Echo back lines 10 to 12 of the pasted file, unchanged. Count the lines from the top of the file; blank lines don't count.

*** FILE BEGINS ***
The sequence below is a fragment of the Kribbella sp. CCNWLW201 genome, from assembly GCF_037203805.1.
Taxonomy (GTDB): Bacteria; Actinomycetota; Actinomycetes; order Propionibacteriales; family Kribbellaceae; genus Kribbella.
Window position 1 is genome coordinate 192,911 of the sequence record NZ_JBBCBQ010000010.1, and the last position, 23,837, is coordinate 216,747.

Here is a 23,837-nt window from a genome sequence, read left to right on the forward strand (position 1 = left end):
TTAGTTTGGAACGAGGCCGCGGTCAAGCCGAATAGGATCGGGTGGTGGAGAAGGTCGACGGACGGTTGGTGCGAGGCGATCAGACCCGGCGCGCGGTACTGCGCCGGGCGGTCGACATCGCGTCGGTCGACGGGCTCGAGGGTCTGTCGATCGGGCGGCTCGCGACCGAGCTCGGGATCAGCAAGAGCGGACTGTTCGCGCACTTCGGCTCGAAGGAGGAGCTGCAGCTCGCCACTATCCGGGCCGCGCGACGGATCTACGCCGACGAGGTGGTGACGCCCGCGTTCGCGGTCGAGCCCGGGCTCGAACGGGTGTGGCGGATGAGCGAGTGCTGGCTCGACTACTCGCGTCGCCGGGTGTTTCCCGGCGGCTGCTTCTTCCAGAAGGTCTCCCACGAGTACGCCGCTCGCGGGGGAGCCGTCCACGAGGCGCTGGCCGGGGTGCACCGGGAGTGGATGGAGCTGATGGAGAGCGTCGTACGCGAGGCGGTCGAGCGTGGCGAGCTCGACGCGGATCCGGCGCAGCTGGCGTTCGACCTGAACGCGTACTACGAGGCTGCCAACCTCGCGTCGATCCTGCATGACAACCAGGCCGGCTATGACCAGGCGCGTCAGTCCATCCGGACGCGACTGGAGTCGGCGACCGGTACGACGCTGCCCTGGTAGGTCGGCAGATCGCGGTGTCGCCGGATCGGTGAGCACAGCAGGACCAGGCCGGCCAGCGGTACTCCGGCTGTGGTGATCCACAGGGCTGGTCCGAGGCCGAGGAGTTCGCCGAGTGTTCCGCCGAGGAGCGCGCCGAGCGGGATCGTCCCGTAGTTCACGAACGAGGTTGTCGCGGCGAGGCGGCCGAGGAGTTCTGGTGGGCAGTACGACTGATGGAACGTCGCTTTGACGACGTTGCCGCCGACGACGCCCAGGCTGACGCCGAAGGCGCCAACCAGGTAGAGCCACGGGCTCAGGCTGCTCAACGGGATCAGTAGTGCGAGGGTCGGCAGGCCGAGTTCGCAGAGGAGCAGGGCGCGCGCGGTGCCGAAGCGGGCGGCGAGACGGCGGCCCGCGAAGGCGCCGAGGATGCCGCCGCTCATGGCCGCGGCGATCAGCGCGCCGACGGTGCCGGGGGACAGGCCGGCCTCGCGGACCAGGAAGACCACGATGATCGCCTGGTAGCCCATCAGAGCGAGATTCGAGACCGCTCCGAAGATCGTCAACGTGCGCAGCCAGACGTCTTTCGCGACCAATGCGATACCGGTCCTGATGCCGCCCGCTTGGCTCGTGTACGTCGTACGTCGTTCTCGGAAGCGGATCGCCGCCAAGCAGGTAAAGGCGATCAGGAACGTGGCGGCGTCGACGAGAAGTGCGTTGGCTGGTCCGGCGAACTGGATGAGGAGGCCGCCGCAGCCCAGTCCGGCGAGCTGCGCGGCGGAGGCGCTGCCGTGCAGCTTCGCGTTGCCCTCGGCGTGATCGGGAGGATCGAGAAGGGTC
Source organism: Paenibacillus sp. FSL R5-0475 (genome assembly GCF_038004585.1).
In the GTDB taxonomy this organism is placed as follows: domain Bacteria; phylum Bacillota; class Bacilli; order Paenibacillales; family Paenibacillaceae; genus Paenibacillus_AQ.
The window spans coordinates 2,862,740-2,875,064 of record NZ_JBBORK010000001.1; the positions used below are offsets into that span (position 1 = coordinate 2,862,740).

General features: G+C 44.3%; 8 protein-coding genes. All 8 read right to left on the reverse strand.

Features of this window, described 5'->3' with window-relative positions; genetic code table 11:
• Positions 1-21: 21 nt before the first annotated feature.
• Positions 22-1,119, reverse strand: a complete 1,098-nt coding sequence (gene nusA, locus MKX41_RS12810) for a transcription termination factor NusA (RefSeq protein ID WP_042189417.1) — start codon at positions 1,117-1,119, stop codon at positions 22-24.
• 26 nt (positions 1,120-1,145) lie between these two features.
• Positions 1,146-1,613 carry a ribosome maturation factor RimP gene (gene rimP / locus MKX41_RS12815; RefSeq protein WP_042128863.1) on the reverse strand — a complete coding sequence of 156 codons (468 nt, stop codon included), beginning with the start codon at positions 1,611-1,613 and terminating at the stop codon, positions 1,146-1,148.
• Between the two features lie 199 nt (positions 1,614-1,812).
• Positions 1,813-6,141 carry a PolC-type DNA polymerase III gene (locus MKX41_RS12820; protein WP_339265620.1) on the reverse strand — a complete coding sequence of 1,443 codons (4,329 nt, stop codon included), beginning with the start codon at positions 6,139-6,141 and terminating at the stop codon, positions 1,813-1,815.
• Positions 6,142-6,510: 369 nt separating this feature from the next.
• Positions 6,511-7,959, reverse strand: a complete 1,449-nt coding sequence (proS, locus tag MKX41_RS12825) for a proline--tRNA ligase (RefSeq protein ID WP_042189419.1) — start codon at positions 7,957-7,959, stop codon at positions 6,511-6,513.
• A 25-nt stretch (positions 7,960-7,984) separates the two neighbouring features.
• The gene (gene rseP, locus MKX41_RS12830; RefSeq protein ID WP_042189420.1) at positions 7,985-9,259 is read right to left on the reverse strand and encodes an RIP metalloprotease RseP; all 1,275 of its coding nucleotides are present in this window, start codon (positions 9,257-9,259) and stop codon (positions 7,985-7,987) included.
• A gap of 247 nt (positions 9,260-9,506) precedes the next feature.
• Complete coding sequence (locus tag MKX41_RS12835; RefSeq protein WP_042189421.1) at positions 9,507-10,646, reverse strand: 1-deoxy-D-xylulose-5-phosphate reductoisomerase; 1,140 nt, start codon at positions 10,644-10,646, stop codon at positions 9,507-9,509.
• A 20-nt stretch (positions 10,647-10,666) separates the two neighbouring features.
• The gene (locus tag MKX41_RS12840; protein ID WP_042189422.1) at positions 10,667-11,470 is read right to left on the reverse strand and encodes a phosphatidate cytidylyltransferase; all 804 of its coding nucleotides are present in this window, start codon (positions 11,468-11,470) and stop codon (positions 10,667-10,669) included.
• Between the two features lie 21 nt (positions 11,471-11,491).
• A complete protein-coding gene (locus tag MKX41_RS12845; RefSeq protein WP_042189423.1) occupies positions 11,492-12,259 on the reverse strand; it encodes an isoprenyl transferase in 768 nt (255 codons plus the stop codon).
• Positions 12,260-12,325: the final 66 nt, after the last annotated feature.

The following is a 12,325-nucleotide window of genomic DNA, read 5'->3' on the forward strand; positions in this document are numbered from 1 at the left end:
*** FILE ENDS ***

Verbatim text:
Features of this window, described 5'->3' with window-relative positions; genetic code table 11:
• Positions 1-21: 21 nt before the first annotated feature.
• Positions 22-1,119, reverse strand: a complete 1,098-nt coding sequence (gene nusA, locus MKX41_RS12810) for a transcription termination factor NusA (RefSeq protein ID WP_042189417.1) — start codon at positions 1,117-1,119, stop codon at positions 22-24.